Talk to your legal professionals and lawyers about what they like and dislike about the current technology they use.
Don’t be surprised if users have different (or even opposing) positions depending on how they use the software. One group may want a review platform that is scaled down without a lot of bells and whistles, while another group heavily relies on advanced analytics and artificial intelligence (AI) capabilities. This is common, especially among groups that handle vastly different matter types, and can actually be a valuable consideration during the evaluation process. For instance, in the scenario above, you know you will need to look for eDiscovery software that can flex and scale from the smallest matter to the largest, as well as one that can create different templates for disparate use cases. In this way, you can ensure you purchase one self-service eDiscovery software that will meet the diverse needs of all your users.
Communicate with IT and data security teams to ensure that any platform conforms with their requirements.
These two groups often end up being pulled into discussions too late once purchasing decisions have already been made. This is unfortunate, as they are integral to the implementation process, as well as to ensuring that all software is secure and meets all applicable data security requirements. Data security in eDiscovery is non-negotiable, so you want to be sure that the eDiscovery technology software you select meets your firm or organization’s data security requirements before you get too far along in the purchasing process.
Create a prioritized list of the most important capabilities, functionality, and attributes to all the stakeholders once you’ve gathered feedback.
Having a defined list of must-haves and desired capabilities will make it easier to vet potential technology software and ultimately help you identify a technology platform that fits the needs of all relevant stakeholders.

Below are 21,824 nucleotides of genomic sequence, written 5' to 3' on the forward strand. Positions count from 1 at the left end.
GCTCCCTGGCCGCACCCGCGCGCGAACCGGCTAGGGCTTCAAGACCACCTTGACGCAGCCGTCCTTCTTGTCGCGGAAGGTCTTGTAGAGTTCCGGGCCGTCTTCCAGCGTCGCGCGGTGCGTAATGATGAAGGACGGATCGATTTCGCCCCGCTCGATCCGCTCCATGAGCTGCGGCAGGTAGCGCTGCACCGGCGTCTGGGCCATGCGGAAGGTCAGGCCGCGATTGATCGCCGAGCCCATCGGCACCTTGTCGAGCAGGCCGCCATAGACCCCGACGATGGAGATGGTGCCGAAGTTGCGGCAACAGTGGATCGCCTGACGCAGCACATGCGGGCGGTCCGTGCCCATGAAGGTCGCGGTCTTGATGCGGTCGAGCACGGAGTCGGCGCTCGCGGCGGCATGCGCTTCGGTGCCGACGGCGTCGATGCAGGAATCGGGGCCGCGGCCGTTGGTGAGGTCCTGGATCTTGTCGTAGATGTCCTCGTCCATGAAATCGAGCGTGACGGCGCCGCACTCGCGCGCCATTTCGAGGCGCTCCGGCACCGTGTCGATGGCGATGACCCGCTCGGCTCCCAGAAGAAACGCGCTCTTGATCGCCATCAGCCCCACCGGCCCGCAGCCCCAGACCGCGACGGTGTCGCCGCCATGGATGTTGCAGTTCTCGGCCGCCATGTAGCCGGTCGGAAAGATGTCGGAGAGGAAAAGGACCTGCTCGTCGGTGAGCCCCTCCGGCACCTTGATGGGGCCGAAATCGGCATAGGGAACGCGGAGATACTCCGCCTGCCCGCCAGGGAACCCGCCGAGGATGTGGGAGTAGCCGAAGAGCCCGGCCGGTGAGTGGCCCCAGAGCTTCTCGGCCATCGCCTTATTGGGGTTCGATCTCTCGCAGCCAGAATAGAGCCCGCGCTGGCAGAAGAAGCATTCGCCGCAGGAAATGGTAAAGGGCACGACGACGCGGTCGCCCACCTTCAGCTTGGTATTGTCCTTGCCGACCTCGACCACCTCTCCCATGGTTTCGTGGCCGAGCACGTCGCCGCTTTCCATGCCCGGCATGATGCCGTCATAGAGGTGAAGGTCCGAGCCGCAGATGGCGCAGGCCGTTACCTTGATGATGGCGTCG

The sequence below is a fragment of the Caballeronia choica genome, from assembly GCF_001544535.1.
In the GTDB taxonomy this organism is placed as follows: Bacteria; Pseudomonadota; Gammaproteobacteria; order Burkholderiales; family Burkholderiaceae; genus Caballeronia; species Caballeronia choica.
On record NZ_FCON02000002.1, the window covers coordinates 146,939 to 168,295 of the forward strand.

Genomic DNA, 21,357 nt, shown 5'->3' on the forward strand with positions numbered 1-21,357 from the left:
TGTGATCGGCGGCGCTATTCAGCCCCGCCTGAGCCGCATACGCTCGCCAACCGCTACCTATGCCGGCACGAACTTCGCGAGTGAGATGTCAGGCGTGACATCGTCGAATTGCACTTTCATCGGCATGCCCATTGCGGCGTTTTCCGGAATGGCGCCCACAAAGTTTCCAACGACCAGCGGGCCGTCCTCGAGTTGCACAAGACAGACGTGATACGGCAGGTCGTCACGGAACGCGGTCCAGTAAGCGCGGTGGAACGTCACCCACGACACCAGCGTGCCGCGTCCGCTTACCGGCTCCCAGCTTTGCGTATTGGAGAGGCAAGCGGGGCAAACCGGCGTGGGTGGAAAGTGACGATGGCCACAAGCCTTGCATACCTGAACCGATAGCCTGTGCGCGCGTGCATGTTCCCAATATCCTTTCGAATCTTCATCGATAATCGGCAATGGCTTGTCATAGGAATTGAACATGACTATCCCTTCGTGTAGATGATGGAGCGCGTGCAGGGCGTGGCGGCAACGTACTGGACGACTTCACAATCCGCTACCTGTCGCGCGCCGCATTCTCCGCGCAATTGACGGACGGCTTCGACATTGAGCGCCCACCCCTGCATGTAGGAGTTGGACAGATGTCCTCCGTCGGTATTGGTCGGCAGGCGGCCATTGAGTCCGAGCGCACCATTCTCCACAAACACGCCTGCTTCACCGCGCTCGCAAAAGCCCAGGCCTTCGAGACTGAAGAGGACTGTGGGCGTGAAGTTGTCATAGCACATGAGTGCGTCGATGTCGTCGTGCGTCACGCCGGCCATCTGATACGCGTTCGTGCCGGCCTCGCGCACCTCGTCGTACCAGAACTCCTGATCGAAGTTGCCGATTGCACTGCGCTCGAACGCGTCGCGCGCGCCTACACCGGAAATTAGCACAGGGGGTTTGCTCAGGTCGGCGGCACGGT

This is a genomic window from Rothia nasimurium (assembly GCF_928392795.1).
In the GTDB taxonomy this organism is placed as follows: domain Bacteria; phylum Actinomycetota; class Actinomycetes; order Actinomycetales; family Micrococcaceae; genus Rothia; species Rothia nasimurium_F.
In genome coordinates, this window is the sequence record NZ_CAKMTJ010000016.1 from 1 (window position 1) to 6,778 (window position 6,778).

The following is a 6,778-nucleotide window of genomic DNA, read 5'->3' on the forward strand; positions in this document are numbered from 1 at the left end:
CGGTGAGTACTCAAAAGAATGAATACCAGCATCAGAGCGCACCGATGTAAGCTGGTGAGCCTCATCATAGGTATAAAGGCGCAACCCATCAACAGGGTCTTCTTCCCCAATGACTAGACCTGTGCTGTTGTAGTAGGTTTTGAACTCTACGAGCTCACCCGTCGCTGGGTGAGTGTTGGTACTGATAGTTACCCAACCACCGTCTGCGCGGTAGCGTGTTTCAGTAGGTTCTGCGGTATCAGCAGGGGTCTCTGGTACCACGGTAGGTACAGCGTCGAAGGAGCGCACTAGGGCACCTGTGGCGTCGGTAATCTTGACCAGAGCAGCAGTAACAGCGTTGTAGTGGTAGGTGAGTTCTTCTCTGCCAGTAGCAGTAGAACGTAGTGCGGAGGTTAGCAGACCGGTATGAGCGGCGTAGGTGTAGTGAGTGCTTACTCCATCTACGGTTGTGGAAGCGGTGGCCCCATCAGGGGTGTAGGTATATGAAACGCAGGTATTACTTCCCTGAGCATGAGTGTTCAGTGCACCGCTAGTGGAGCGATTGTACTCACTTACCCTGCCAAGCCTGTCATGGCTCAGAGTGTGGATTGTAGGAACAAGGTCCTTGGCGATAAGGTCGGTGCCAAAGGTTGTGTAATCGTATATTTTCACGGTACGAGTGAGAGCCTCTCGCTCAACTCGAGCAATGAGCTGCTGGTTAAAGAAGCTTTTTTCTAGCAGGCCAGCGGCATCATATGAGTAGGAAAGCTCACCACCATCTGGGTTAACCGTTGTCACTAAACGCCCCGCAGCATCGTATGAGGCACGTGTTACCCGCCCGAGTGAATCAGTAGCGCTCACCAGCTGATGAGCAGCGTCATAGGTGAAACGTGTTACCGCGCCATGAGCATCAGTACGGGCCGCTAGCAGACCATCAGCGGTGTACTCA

With today’s advanced technology, attorneys and legal professionals should not have to deal with technology gaps in their self-service eDiscovery software, just as law firms and organizations should not have to blindly accept the higher eDiscovery cost and risk those gaps cause downstream. Powerful best-in-class technology for each step of the eDiscovery process is out there. Leveraging the steps above will help you find a self-service eDiscovery software solution that ties all the functionality you need under one seamless, easy-to-use interface.
For more detailed advice about navigating the purchasing process for self-service eDiscovery software, download our Self-Service eDiscovery Buyer’s Guide here.
About the Author
Sarah is an eDiscovery Evangelist and Proposal Content Strategist at Lighthouse. Before coming to Lighthouse, she worked for a decade as a practicing attorney at a global law firm, specializing in eDiscovery counseling and case management, data privacy, and information governance. At Lighthouse, she happily utilizes her eDiscovery expertise to help our clients understand and leverage the ever-changing world of legal technology and data governance. She is a problem solver and a collaborator and welcomes any chance to discuss customer pain points in eDiscovery. Sarah earned her B.A. in English from Penn State University and her J.D. from Delaware Law School.